The main benefits to the UK in being part of the EU are free trade, the Single Market and free movement of people. The UK particularly benefits from access to the EU labour market. One of the main reasons for our economic success in recent years is that our job vacancies have been filled by citizens from the EU. But clearly if we are not going to be part of an EU superstate, and how can we given that we have our own currency, it makes no sense for us to take part in those aspects of the EU which have to do with political union. The UK ought to be able to negotiate a withdrawal from those areas of EU life that simply do not and will not apply to us.

The logic of currency union is relentless. In the end, to be in a currency union is to be in a country.  Scotland is in a currency union with the other parts of the UK. But this requires political union, fiscal union and transfer union. It is this, above all, which makes the idea of Full Fiscal Autonomy (FFA) so problematic. The reason for this is that FFA would apparently get rid of the fiscal and the transfer unions. If the fiscal and transfer unions were to be retained, Full Fiscal Autonomy would be neither Full, Fiscal nor Autonomous, which is all rather pointless. Moreover, Full Fiscal Autonomy really already equals independence. West Germans were willing to transfer billions to East Germans as they thought of them as compatriots. They are at present unwilling to transfer billions to Greeks as they see them as foreigners. It is this willingness or unwillingness to transfer which marks the distinction between one independent nation state and another. Therefore FFA equals independence. With FFA the UK would turn into a mini Eurozone. Moreover, given that Scotland had its own parliament and that parliament had Full Fiscal Autonomy, what purpose would it serve to send MPs to Westminster? On what issues would they vote? Logically FFA makes even political union pointless. All the issues that affect Scottish constituents would already be decided at Holyrood. What’s left?

But it’s worth remembering that FFA is not an ideal situation for anyone in the Eurozone. It is the absence of fiscal transfers that is causing such trouble there. Of course, countries like Greece, Spain and Portugal are doing worst out of the arrangement, but it’s not as if the Northern European countries are particularly happy either. Likewise, in the UK it is hardly an ideal arrangement for England to be put into the Eurozone in relation to Scotland. After all, isn’t it precisely this that everyone has been so desperate to avoid all these years?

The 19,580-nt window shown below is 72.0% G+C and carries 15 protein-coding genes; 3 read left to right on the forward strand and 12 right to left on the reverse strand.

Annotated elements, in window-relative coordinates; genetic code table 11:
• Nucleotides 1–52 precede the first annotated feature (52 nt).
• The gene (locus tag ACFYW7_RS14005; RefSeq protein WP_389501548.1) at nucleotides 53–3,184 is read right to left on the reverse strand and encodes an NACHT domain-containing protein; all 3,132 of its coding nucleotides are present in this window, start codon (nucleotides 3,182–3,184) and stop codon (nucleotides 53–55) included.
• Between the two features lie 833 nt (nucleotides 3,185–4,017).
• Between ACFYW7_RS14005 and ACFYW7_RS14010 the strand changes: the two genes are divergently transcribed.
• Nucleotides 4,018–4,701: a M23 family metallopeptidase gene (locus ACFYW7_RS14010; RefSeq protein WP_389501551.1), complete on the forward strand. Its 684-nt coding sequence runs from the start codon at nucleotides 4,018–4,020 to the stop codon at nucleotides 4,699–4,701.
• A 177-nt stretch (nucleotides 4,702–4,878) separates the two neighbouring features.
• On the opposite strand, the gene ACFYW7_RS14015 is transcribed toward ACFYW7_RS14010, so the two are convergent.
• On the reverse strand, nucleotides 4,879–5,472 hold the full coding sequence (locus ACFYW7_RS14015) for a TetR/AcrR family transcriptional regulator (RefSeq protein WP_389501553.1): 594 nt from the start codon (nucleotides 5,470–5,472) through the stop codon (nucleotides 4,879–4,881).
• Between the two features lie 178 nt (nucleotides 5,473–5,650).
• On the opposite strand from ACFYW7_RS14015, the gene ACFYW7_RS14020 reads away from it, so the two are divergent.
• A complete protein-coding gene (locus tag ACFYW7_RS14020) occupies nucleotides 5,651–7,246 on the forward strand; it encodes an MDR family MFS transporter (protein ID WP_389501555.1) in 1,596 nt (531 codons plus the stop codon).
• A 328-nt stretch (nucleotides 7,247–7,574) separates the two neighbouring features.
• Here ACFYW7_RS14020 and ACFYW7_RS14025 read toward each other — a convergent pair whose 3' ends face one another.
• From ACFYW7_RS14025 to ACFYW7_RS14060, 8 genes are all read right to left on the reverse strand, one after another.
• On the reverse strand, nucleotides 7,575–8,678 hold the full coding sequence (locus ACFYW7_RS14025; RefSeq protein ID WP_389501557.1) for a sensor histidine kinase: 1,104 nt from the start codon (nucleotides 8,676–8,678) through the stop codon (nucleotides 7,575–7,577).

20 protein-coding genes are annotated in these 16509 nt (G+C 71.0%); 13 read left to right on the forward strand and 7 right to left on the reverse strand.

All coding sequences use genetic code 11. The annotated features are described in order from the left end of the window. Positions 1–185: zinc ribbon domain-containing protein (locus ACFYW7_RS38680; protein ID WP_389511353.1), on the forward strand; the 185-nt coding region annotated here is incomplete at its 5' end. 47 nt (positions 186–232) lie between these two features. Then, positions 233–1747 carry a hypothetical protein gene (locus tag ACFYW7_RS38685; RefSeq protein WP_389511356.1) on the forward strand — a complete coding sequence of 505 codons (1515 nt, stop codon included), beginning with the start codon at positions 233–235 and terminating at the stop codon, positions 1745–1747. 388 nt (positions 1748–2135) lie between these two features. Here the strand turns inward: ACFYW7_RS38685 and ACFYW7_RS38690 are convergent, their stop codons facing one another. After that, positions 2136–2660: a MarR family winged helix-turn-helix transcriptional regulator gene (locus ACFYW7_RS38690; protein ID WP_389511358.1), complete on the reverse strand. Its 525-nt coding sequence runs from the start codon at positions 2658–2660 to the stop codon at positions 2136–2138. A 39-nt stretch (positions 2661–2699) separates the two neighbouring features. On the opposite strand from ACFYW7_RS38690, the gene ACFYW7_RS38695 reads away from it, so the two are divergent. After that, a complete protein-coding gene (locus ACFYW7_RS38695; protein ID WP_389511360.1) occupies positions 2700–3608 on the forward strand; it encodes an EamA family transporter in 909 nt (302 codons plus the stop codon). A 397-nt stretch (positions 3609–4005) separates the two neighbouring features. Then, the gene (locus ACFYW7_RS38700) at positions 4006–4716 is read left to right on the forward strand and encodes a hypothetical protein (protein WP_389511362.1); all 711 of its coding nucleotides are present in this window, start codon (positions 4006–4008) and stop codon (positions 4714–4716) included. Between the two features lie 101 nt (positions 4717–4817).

Scotland with FFA would cause the UK the same dilemma as the Eurozone. Scotland would require huge levels of austerity in order to remain in the Poundzone, just like Greece et al. It costs more to provide services in Scotland owing to the rural nature of most of the country. It is for this reason that it has been right and proper that Scotland has over the years received rather more from Central Government than places that are more densely populated. But anyway why would a patriotic UK Government want to treat a part of the UK as if it were Greece? We didn’t act in this way towards Northern Ireland when a proportion of their population were opposed to the UK. Rather we stuck by the pro-UK people of Northern Ireland through thick and thin. The majority of the Scottish population, as measured by the referendum, want to stay in the UK. Why treat us worse than our compatriots in Northern Ireland?

FFA in Scotland would lead to years of austerity undreamed of up to now. It would lead to a huge increase in taxes for ordinary Scots, it would lead to job losses and massive cuts in public services. The SNP may or may not be blamed for this. My guess is that Cameron would be blamed just as the Greeks blame Merkel. If you think Nicola Sturgeon would be blamed, you don’t understand nationalist psychology. Anyway, soon enough the logic of currency union would be made plain.

Either Scotland would eventually find its position in the Poundzone untenable and would be forced to leave, or the UK would be forced to reintroduce a political, fiscal and transfer union. There isn’t a third option. If leaving a currency union were so easy, why hasn’t it happened in the Eurozone? Why is everyone going to such desperate lengths to prevent the breakup of the Eurozone? Spain, Portugal, Ireland, Italy and Greece have had to endure huge levels of austerity in the last few years. They could have avoided this by defaulting, devaluing and leaving the Euro. Why didn’t they? The answer is simple. It would have caused chaos, not only for the country leaving, but also for the countries remaining.